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Publication numberUS2339580 A
Publication typeGrant
Publication dateJan 18, 1944
Filing dateMay 9, 1941
Priority dateMay 9, 1941
Publication numberUS 2339580 A, US 2339580A, US-A-2339580, US2339580 A, US2339580A
InventorsStewart Park John
Original AssigneeStewart Park John
Export CitationBiBTeX, EndNote, RefMan
External Links: USPTO, USPTO Assignment, Espacenet
Lunch box
US 2339580 A
Images(1)
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Description  (OCR text may contain errors)

J. S. PARK LUNCH BOX Filed May 9, 1941 i4 2 14 4 i7 i 2 7 i8 7 INVENTOR ATTOR N EYS Patented Jan. 18, 1944 umreo smrss PATENT QFFICE 3 (Jlaims.

My invention relates broadly to food receptacles and more particularly to new and useful improvements in portable lunch boxes.

I An important object of my invention i the provision of a portable lunch box that is suitably insulated against heat and cold whereby food placed therein whil hot will stay in the heated condition for a considerable length of time and whereby food placed in the box will not spoil even though the box is exposed in extremely warm or humid weather. 1

Another object of my invention is the provision of a lunch box of the above-mentioned character that includes provision for holding a container for liquid free from engagement with any metallic parts, whereby to maintain the contents of the container at substantially its original temperature for a maximum length of time.

Still another object of my invention is the provision oi. a lunch box that includes provision for regulating theinterior temperature of the box, the box being uniquely constructed to effectively prevent the contents of any one compartment from having access to any of the other compartments.

Yet another object of my invention is the provision of a portable lunch box that is essentially simple in its construction, inexpensive to manulecture and efllcient and eflicacious in the performance of its duties.

Other objects and advantages of my invention will be apparent during the course of the following description.

In the drawing, forming a part or this speciflcation, and wherein like numerals are employed to designate like parts throughout the same,

Figure 1 is a perspective view of a portable lunch box embodying my invention,

upper marginal edges 55 of the end and side walls are bent inwardly to overhang layers of heat insulating material it which entirely covers the inner surface of the bottom 12 and the end and side walls It and it. The material it may be any substance suitable for the purpose described; however, I have found that fibre glass is extremely satisfactory for this purpose.

An inner lining or shell I! is snugly fitted within the layers of insulating material i6, which shell comprises a rectangular bottom 18 having integrally connected upstanding end walls i9 and side walls 20. The upper marginal edges 2| of the side and end walls of the shell H are bent outwardly to overlie the inturned edge l5 of the outer shell. The inner and outer shells and the intermediate layer of heat and cold insulating of the lunch box is formed from a metallic sheet Figure 2 is a transverse sectional view taken on the line 2-2 of Figure 3, and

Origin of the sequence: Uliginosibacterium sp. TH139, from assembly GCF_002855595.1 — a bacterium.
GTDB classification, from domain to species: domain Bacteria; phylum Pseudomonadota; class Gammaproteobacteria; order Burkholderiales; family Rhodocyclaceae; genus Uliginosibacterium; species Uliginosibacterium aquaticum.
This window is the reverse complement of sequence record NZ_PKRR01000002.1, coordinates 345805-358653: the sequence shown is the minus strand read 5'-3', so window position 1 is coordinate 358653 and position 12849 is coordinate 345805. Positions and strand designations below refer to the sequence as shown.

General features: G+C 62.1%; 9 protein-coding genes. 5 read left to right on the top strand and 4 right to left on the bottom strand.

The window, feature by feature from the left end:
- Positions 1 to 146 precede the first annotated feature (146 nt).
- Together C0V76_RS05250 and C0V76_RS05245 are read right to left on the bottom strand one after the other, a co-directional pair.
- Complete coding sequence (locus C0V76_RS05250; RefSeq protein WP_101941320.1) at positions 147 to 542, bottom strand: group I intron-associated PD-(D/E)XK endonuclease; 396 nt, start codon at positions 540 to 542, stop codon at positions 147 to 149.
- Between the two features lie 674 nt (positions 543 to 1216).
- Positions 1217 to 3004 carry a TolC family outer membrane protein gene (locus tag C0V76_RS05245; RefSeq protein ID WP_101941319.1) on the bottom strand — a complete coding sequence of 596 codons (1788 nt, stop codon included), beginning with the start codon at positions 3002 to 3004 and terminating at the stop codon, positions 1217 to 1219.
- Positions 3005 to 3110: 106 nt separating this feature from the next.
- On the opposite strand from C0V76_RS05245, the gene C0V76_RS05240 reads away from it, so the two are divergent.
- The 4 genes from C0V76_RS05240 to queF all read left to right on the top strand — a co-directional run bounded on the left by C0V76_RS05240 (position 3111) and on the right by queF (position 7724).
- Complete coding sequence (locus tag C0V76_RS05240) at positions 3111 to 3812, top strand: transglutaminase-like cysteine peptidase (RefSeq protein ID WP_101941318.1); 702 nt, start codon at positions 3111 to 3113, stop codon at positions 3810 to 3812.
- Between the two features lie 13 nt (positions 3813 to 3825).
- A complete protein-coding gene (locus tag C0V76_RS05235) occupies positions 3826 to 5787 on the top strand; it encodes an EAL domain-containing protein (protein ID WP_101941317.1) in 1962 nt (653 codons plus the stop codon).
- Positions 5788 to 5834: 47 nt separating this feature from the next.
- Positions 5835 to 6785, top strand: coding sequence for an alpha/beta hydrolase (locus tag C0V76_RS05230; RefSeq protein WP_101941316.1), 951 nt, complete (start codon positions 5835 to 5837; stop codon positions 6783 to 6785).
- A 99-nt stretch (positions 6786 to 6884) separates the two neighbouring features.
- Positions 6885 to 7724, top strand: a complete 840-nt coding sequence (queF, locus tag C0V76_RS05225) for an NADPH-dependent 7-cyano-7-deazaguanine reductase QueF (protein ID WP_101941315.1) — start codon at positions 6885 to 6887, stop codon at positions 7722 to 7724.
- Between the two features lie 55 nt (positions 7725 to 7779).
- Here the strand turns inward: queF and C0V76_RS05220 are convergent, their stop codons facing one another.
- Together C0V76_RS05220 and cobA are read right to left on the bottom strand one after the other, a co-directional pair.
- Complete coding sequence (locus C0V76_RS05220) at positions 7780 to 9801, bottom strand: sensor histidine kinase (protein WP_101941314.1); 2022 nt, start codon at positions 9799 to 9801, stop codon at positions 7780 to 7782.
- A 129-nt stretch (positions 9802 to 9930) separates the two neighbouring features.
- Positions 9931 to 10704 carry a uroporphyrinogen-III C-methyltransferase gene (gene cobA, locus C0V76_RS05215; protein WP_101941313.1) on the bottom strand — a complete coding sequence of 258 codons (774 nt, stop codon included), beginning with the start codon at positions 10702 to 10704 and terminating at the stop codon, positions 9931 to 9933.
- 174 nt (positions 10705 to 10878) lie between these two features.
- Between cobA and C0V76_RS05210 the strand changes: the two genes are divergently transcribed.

Figure 3 is a longitudinal sectional view taken I 'on the line 3-3 of Figure 2.

In the accompanying drawing, wherein for the purpose of illustration, is shown a preferred embodiment of my invention, the numerals l0 and ll designate companion receptacles. These receptacles are adapted to be fitted together and hingedly connect to provide a unitary structure and while they may be of any desired size or shape, I have here illustrated the receptacle I l as being of essentially box-like formation and as which is bent longitudinally to provide an essentially U-shaped member 22, which member is of the same length as the receptacl I0 and has its opposite ends closed by integrally connected walls 23. 7

Thus, each of the receptacles l0 and II is provided with an open side and the marginal edge of the receptacle I0 is inwardly offset, as at 24, to receive the free edge of the companion receptacle or cover ll. As hereinbeiore described, the receptacles are connected at one side thereof by the hinge members 25, whereby movement of the receptacles into closed relation with each other will efiectively seal the interior of the box. The sides of the receptacles remote from the hinges 25 carry spring catches 26 for holding the same in the closed position and the cover II is provided with a suitable handle 21 which permits the box to be easilycarried by the user.

. I prefer that the lower receptacle or body l0 Conversely, during cold weather it is necessary to maintain the interior of the lower receptacle in a heated condition and hot water, or the like, is .then placed in the compartment provided for this purpose. The partition 28 is of the same cross-sectional area as the inner shell ll of the receptacle II and the bottom and side edges thereof have a fluid-tight union with the shell to divide the same into separate compartments and 30.

In order that the body receptacle I!) may be separated from the cover receptacle II, I have formed with a transverse groove 31, and the sealing strip 38 disposed within the groove engages the upper edge of the partition 28 to prevent the contents of one compartment from having access to the other of the compartments. When the receptacles comprising the box are in a closed position, the spring arms 39 carried'by the end walls 23 of the upper receptacle move into tensioned engagement with the lid to hold the same tightly pressed against the upper edges of the body receptacle and its partition 28.